T cells have roles in the pathogenesis of native coronary atherosclerosis (CA) and transplant-associated coronary artery disease (TCAD). The mechanisms by which T cells interact with other cells in these lesions are not fully known. CD154 is an activation-induced CD4+ T cell surface molecule that interacts with CD40+ target cells, including macrophages and endothelial cells, and induces the production of pro-inflammatory molecules, including CD54 (ICAM-1) and CD106 (VCAM-1). To investigate whether CD154-CD40 interactions might be involved in the pathogenesis of CA or TCAD we performed immunohistochemical studies of CD154 and CD40 expression on frozen sections of coronary arteries obtained from cardiac allograft recipients with CA (n = 10) or TCAD (n = 9). Utilizing four different anti-CD154 mAb we found that CD154 expression was restricted to infiltrating lymphocytes in CA and TCAD. CD40 expression was markedly up-regulated on intimal endothelial cells, foam cells, macrophages and smooth muscle cells in both diseases. Dual immunolabeling demonstrated many CD40+ cells co-expressed CD54 and CD106. The extent of CD40, CD54 and CD106 expression showed statistical significant correlation with the severity of disease and the amount of intimal lymphocytes. Together these studies demonstrate the presence of activated CD154+ and CD40+ cells in both CA and TCAD lesions and suggest that CD154-mediated interactions with CD40+ macrophages, foam cells, smooth muscle cells and/or endothelial cells may contribute to the pathogenesis of these diseases.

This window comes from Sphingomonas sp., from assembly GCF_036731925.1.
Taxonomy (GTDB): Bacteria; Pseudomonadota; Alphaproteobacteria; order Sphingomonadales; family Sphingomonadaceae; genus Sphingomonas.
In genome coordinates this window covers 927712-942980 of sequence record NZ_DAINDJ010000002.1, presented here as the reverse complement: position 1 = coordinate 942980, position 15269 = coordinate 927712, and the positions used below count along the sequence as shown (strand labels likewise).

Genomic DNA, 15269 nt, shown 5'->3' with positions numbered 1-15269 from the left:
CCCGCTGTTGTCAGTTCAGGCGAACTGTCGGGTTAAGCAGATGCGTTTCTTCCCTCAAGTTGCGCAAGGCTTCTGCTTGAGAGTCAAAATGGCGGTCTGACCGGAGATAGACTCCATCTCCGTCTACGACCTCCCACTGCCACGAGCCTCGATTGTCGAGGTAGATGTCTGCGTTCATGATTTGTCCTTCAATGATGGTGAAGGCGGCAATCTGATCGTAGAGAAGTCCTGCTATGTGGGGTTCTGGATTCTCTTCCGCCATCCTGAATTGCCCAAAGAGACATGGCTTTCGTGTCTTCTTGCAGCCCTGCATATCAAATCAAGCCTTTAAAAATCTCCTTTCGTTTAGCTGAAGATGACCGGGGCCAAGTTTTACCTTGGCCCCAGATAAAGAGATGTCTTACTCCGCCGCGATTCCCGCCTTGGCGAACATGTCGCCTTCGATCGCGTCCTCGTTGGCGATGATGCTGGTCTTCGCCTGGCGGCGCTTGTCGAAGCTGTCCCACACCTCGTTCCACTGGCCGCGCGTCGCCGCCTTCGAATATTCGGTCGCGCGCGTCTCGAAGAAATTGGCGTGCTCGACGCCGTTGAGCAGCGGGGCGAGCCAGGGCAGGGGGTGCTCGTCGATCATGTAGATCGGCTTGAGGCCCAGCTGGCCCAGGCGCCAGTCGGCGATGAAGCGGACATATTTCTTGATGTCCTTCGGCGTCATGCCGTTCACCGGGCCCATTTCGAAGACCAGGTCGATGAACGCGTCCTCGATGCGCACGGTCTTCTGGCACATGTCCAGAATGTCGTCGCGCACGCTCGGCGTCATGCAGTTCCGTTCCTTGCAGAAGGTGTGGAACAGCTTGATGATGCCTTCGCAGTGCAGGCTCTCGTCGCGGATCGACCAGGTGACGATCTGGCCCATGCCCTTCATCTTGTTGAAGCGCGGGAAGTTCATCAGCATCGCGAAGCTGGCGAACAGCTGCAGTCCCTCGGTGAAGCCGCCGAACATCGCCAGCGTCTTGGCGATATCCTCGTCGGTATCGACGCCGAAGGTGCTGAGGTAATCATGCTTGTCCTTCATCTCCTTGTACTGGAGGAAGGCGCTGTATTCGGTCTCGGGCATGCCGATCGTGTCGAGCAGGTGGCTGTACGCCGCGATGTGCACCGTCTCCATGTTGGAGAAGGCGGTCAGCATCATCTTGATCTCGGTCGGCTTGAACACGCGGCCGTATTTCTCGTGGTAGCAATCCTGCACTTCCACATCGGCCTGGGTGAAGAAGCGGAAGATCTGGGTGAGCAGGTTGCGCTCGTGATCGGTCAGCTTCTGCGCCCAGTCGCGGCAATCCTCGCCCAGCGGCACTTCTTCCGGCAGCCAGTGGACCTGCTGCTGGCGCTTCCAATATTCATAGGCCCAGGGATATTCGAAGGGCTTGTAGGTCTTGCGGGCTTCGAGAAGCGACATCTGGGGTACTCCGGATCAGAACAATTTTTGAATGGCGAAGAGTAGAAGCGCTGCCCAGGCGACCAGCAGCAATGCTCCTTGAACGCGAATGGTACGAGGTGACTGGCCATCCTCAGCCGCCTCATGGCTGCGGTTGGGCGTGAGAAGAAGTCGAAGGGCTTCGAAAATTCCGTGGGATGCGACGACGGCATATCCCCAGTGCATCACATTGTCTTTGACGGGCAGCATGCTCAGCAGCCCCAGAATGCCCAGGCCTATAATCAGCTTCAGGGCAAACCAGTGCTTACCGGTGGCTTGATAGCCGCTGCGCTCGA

ASJC Scopus subject areas
- Pathology and Forensic Medicine
- Molecular Biology
- Cell Biology